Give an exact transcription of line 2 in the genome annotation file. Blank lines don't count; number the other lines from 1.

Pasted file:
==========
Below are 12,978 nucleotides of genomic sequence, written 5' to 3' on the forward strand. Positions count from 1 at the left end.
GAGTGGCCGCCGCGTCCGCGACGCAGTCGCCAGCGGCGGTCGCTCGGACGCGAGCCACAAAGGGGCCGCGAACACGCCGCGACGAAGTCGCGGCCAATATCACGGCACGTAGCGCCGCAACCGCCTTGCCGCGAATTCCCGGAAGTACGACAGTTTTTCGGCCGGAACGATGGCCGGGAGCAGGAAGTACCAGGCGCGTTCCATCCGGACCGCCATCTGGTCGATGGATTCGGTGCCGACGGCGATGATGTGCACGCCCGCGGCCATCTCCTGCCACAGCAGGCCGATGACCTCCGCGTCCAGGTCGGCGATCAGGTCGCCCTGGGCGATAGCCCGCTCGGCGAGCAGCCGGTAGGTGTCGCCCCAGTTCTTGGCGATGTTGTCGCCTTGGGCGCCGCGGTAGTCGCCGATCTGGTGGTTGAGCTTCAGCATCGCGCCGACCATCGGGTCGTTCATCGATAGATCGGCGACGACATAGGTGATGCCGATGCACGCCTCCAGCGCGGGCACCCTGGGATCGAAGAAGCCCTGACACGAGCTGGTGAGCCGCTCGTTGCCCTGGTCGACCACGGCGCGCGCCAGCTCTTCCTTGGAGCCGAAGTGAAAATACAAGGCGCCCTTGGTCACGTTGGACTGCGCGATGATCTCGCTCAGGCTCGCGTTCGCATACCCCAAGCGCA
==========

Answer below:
GAGTGGCCGCCGCGTCCGCGACGCAGTCGCCAGCGGCGGTCGCTCGGACGCGAGCCACAAAGGGGCCGCGAACACGCCGCGACGAAGTCGCGGCCAATATCACGGCACGTAGCGCCGCAACCGCCTTGCCGCGAATTCCCGGAAGTACGACAGTTTTTCGGCCGGAACGATGGCCGGGAGCAGGAAGTACCAGGCGCGTTCCATCCGGACCGCCATCTGGTCGATGGATTCGGTGCCGACGGCGATGATGTGCACGCCCGCGGCCATCTCCTGCCACAGCAGGCCGATGACCTCCGCGTCCAGGTCGGCGATCAGGTCGCCCTGGGCGATAGCCCGCTCGGCGAGCAGCCGGTAGGTGTCGCCCCAGTTCTTGGCGATGTTGTCGCCTTGGGCGCCGCGGTAGTCGCCGATCTGGTGGTTGAGCTTCAGCATCGCGCCGACCATCGGGTCGTTCATCGATAGATCGGCGACGACATAGGTGATGCCGATGCACGCCTCCAGCGCGGGCACCCTGGGATCGAAGAAGCCCTGACACGAGCTGGTGAGCCGCTCGTTGCCCTGGTCGACCACGGCGCGCGCCAGCTCTTCCTTGGAGCCGAAGTGAAAATACAAGGCGCCCTTGGTCACGTTGGACTGCGCGATGATCTCGCTCAGGCTCGCGTTCGCATACCCCAAGCGCA